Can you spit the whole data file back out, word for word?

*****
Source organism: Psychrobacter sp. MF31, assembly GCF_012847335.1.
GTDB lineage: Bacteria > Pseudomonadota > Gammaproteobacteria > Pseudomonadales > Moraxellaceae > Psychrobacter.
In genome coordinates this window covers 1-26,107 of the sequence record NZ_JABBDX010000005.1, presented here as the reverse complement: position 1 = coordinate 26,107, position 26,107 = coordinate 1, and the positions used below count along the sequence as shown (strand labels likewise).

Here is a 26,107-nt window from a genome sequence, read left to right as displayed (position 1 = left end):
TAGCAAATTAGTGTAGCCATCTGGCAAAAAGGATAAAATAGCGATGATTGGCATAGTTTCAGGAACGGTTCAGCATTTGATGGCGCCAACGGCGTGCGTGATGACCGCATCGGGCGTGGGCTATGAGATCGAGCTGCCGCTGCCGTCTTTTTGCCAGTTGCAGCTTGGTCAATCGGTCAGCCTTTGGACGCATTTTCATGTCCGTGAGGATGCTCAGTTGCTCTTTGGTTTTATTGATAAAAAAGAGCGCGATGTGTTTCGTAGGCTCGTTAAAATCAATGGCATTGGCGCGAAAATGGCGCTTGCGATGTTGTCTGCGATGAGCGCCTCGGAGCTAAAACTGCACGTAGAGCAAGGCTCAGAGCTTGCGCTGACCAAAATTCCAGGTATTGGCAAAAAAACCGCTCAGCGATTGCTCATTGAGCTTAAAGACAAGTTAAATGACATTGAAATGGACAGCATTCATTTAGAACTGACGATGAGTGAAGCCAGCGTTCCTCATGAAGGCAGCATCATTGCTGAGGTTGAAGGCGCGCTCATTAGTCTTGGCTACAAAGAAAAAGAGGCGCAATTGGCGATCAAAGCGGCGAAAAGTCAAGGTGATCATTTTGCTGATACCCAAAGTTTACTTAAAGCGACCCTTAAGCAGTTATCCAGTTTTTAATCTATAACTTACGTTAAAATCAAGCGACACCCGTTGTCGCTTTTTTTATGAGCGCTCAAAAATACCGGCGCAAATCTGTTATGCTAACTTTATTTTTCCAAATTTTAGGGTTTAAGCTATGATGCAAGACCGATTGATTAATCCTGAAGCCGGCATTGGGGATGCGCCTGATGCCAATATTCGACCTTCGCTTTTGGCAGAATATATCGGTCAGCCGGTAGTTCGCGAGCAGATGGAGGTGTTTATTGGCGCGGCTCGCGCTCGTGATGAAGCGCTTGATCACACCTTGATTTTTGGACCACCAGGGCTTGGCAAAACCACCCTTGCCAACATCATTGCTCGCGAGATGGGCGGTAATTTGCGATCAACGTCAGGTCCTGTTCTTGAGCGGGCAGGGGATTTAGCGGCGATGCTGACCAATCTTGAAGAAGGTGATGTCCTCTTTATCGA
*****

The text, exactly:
Source organism: Psychrobacter sp. MF31, assembly GCF_012847335.1.
GTDB lineage: Bacteria > Pseudomonadota > Gammaproteobacteria > Pseudomonadales > Moraxellaceae > Psychrobacter.
In genome coordinates this window covers 1-26,107 of the sequence record NZ_JABBDX010000005.1, presented here as the reverse complement: position 1 = coordinate 26,107, position 26,107 = coordinate 1, and the positions used below count along the sequence as shown (strand labels likewise).

Here is a 26,107-nt window from a genome sequence, read left to right as displayed (position 1 = left end):
TAGCAAATTAGTGTAGCCATCTGGCAAAAAGGATAAAATAGCGATGATTGGCATAGTTTCAGGAACGGTTCAGCATTTGATGGCGCCAACGGCGTGCGTGATGACCGCATCGGGCGTGGGCTATGAGATCGAGCTGCCGCTGCCGTCTTTTTGCCAGTTGCAGCTTGGTCAATCGGTCAGCCTTTGGACGCATTTTCATGTCCGTGAGGATGCTCAGTTGCTCTTTGGTTTTATTGATAAAAAAGAGCGCGATGTGTTTCGTAGGCTCGTTAAAATCAATGGCATTGGCGCGAAAATGGCGCTTGCGATGTTGTCTGCGATGAGCGCCTCGGAGCTAAAACTGCACGTAGAGCAAGGCTCAGAGCTTGCGCTGACCAAAATTCCAGGTATTGGCAAAAAAACCGCTCAGCGATTGCTCATTGAGCTTAAAGACAAGTTAAATGACATTGAAATGGACAGCATTCATTTAGAACTGACGATGAGTGAAGCCAGCGTTCCTCATGAAGGCAGCATCATTGCTGAGGTTGAAGGCGCGCTCATTAGTCTTGGCTACAAAGAAAAAGAGGCGCAATTGGCGATCAAAGCGGCGAAAAGTCAAGGTGATCATTTTGCTGATACCCAAAGTTTACTTAAAGCGACCCTTAAGCAGTTATCCAGTTTTTAATCTATAACTTACGTTAAAATCAAGCGACACCCGTTGTCGCTTTTTTTATGAGCGCTCAAAAATACCGGCGCAAATCTGTTATGCTAACTTTATTTTTCCAAATTTTAGGGTTTAAGCTATGATGCAAGACCGATTGATTAATCCTGAAGCCGGCATTGGGGATGCGCCTGATGCCAATATTCGACCTTCGCTTTTGGCAGAATATATCGGTCAGCCGGTAGTTCGCGAGCAGATGGAGGTGTTTATTGGCGCGGCTCGCGCTCGTGATGAAGCGCTTGATCACACCTTGATTTTTGGACCACCAGGGCTTGGCAAAACCACCCTTGCCAACATCATTGCTCGCGAGATGGGCGGTAATTTGCGATCAACGTCAGGTCCTGTTCTTGAGCGGGCAGGGGATTTAGCGGCGATGCTGACCAATCTTGAAGAAGGTGATGTCCTCTTTATCGA